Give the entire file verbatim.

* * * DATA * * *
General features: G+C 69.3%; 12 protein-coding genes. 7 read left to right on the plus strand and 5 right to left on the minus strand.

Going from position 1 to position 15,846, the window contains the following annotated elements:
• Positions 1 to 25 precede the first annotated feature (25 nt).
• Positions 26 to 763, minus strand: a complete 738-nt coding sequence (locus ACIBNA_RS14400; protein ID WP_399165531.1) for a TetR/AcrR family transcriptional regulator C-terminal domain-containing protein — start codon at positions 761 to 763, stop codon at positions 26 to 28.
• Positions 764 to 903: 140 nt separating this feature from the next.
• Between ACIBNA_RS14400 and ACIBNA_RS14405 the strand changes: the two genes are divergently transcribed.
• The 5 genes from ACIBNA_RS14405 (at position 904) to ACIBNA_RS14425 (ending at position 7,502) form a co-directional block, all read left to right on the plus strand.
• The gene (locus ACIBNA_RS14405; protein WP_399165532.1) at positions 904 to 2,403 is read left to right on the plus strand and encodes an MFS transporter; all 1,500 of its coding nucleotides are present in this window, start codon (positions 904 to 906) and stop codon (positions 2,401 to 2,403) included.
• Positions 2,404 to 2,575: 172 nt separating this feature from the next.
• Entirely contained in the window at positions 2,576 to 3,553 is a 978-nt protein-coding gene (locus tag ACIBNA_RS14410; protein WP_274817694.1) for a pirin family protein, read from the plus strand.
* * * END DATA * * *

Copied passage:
General features: G+C 69.3%; 12 protein-coding genes. 7 read left to right on the plus strand and 5 right to left on the minus strand.

Going from position 1 to position 15,846, the window contains the following annotated elements:
• Positions 1 to 25 precede the first annotated feature (25 nt).
• Positions 26 to 763, minus strand: a complete 738-nt coding sequence (locus ACIBNA_RS14400; protein ID WP_399165531.1) for a TetR/AcrR family transcriptional regulator C-terminal domain-containing protein — start codon at positions 761 to 763, stop codon at positions 26 to 28.
• Positions 764 to 903: 140 nt separating this feature from the next.
• Between ACIBNA_RS14400 and ACIBNA_RS14405 the strand changes: the two genes are divergently transcribed.
• The 5 genes from ACIBNA_RS14405 (at position 904) to ACIBNA_RS14425 (ending at position 7,502) form a co-directional block, all read left to right on the plus strand.
• The gene (locus ACIBNA_RS14405; protein WP_399165532.1) at positions 904 to 2,403 is read left to right on the plus strand and encodes an MFS transporter; all 1,500 of its coding nucleotides are present in this window, start codon (positions 904 to 906) and stop codon (positions 2,401 to 2,403) included.
• Positions 2,404 to 2,575: 172 nt separating this feature from the next.
• Entirely contained in the window at positions 2,576 to 3,553 is a 978-nt protein-coding gene (locus tag ACIBNA_RS14410; protein WP_274817694.1) for a pirin family protein, read from the plus strand.